Health Junkie |
Chicken Soup for the Sick Soul A
by Susan Duan
choo! I hastily grabbed another Kleenex from my backpack and blew my nose, where skin was already raw and tender. My throat was dry and scratchy, I sounded like a tenor, and I had a mild fever. Whatever it was—a cold, the seasonal flu, or the dreaded H1N1 virus— I was sick, and I did not feel like eating anything. Lack of appetite is a common symptom of people who are ill. In fact, an old adage encourages the sick to “feed a cold,” but to “starve a fever.” During the 1500s, people thought that since a fever was synonymous with a rise in body temperature and since food digestion generates warmth, the cure to a fever must be to abstain from eating, thereby generating less warmth to maintain the fever.
However, we now know that fever is part of the body’s immune response to fighting an infection, and the body requires proper nutrition for the energy to fight. While it may be true that eating too much makes the body concentrate its energy on the digestive system rather than the immune system, there will be no energy at all for the immune system if no food is consumed.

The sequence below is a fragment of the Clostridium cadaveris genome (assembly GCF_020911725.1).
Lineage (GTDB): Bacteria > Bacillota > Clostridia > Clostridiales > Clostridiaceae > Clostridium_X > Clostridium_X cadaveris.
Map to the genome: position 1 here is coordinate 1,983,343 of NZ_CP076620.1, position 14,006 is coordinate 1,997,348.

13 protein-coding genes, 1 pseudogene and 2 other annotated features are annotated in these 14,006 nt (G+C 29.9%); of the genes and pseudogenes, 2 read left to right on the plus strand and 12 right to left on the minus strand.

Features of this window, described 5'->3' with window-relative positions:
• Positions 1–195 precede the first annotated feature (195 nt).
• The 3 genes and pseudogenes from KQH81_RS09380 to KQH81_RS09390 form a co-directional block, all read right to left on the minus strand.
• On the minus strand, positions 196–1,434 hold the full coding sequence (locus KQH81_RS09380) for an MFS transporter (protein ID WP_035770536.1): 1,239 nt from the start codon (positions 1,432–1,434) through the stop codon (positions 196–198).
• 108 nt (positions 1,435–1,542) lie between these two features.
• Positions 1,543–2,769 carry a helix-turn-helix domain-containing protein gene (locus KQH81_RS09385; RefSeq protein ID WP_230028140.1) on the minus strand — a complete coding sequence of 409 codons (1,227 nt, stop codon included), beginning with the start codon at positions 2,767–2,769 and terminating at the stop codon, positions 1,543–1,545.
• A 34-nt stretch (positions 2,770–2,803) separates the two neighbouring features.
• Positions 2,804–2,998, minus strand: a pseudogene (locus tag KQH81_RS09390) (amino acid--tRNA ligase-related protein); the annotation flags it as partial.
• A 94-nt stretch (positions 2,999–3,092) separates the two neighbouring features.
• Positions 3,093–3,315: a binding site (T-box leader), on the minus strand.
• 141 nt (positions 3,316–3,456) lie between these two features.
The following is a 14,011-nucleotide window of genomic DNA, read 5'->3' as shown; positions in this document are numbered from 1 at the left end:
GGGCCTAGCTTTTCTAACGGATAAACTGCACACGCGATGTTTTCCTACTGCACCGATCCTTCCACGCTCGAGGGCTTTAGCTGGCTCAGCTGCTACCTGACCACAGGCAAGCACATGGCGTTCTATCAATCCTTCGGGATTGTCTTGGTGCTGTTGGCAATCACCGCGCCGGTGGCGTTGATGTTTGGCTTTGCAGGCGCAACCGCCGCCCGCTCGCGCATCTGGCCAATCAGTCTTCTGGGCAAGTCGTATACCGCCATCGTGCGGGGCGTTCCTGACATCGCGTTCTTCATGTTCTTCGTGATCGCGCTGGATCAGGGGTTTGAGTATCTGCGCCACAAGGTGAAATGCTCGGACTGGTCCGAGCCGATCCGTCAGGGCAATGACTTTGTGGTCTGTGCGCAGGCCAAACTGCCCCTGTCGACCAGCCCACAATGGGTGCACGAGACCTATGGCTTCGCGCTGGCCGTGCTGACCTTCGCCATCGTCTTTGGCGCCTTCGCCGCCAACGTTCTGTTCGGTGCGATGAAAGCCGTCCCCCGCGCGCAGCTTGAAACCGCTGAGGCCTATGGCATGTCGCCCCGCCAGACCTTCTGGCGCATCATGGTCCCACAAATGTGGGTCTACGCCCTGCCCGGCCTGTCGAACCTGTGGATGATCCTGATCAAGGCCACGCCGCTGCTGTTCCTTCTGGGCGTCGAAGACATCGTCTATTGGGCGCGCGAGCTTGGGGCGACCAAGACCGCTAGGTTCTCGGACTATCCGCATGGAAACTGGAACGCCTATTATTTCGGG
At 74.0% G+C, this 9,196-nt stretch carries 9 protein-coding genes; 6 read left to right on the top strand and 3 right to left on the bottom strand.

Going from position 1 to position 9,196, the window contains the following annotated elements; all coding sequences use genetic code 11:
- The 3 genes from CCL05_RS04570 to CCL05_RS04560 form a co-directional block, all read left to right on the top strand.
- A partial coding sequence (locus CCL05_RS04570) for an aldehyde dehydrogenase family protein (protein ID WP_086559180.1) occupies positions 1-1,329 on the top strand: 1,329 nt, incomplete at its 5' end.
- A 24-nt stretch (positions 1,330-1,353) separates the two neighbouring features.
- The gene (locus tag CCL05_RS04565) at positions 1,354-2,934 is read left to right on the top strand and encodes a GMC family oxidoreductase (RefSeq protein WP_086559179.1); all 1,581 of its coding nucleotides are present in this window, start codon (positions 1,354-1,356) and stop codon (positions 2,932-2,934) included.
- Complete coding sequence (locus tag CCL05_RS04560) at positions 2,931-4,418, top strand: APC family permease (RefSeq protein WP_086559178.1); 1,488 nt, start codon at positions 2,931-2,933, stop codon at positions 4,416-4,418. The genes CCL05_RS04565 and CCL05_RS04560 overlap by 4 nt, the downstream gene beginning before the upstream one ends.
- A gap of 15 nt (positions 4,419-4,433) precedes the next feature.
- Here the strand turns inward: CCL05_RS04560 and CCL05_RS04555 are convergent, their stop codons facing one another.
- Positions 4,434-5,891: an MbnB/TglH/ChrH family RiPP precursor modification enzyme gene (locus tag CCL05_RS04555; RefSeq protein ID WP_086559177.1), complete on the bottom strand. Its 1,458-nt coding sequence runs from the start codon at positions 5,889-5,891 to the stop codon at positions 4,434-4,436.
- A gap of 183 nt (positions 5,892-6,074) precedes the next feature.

In fact, research done by the U.S. government on male Army soldiers demonstrated that when men did not consume enough calories in a day, their T cells, which are involved in ridding the body of invaders, decreased up to 60% in effectiveness.
Similarly, findings published in Physiological and Biochemical Zoology show that when mice are only given 70% of their daily caloric needs, the number of B cells in their system decreased dramatically. B cells are involved in attacking invaders as well as remembering the particular invaders. Without them, the immune system cannot become more efficient the second time it encounters the same invader.
Research shows that eating is essential to recovering quickly from a cold or a bout of flu. Perhaps the adage should be modified to “feed both a cold and fever.” But exactly what should you feed your body? Listed below are some of the inconvenient symptoms accompanying the cold and/or the flu, and the foods that help alleviate them.